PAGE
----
To be clear, this is not a law to de-incentivize tax increases. That will continue to happen just as it did in 2017 when the “Illinois General Assembly voted to override then-Gov. Bruce Rauner’s veto of a record-setting permanent income tax hike.” In this episode of abundant greed, personal income tax increased for every Illinois resident, totaling an overall increase of 32%.
With a graduated tax policy, extreme tax hikes like these shouldn’t happen. Instead, the budget shortages should come from wealthier incomes at a rate that stops at 7.99% for the millionaires and billionaires at the current proposal. But what happens when the graduated tax rates proposed don’t cover the shortages for Pritzker’s 3.4 billion dollar inquiry? The tax increases for the wealthy could, along with everyone else, increase. But why does that matter if the delegation of tax rates is reasonable to all different income levels? Well, for starters, who decides what is reasonable? This amended document was proposed after lawmakers made changes, removing protections for limitations — and they were very last-minute changes.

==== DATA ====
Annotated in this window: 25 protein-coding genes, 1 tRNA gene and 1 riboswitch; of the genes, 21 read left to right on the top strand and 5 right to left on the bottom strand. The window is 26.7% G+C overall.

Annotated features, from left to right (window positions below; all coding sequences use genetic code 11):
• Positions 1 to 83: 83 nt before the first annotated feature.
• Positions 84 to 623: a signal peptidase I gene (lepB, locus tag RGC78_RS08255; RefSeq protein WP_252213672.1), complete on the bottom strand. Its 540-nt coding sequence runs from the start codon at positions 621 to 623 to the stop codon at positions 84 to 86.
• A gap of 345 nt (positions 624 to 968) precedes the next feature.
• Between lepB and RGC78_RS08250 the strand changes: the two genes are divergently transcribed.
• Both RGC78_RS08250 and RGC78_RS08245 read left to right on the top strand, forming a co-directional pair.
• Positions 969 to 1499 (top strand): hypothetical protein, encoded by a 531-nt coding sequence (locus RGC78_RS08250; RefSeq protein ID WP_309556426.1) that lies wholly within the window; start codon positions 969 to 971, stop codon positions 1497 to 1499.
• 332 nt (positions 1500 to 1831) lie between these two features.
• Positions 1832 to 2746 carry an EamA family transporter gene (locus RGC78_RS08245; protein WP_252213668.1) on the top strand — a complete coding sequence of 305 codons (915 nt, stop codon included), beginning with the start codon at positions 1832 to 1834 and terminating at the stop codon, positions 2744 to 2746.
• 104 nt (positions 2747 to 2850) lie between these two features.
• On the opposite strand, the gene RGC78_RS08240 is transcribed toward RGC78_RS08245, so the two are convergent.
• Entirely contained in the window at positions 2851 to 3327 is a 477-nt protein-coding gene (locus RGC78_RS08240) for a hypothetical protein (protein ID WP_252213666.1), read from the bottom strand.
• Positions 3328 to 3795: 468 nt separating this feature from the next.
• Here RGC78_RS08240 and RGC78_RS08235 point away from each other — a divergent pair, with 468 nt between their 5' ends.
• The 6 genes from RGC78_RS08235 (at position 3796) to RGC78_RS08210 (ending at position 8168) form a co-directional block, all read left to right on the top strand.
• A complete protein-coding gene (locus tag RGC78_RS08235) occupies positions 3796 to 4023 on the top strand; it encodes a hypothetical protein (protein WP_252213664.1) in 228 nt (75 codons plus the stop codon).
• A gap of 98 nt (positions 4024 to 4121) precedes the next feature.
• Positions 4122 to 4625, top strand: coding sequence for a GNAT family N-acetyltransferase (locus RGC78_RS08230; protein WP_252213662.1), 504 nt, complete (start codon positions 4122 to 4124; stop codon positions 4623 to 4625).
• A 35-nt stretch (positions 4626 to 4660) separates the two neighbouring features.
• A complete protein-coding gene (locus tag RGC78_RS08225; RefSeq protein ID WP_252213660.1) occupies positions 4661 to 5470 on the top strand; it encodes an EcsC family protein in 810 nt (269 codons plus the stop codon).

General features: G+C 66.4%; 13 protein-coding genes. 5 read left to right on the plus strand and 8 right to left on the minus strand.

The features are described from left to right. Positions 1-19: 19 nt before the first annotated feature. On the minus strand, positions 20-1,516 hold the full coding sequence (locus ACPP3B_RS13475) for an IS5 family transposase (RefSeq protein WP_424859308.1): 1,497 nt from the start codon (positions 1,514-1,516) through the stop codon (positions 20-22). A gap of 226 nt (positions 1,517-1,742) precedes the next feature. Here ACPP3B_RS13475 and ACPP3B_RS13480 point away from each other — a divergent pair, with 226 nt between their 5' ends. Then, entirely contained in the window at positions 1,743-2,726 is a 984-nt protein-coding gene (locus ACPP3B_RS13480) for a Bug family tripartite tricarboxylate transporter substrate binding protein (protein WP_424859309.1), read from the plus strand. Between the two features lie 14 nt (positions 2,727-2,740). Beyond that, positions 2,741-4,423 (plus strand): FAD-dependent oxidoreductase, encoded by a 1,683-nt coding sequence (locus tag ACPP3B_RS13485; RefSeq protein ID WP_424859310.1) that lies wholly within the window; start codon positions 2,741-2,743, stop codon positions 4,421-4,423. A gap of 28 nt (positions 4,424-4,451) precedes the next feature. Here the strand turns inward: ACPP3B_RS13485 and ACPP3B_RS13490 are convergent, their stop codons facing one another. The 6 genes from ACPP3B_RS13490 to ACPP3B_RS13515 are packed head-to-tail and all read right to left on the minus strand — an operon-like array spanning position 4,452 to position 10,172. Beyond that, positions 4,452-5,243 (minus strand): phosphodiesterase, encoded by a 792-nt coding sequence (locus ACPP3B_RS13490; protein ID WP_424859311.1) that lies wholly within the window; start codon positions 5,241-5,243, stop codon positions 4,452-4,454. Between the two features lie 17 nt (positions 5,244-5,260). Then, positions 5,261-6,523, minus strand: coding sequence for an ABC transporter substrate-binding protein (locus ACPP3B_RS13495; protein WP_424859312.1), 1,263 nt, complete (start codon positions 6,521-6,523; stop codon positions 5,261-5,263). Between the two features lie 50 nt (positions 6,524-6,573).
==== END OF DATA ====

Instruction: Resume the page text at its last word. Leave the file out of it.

As one of the highest taxed states in America, the wrath of 2020 isn’t to blame for the incredulous debt Illinois has to offer its residents. Whether this state has a revenue problem or a spending problem is another debate in itself. But voters are flying blind to the polls to stick it to the rich without asking: Who’s protecting the people’s pockets in due time? Without limitation protections, will the burden of Pritzker’s $2 billion shortage from the proposed ‘fair tax’ this year fall on the families of essential workers after all? Increasing their taxes and burying them under the seam of inevitable economic strife?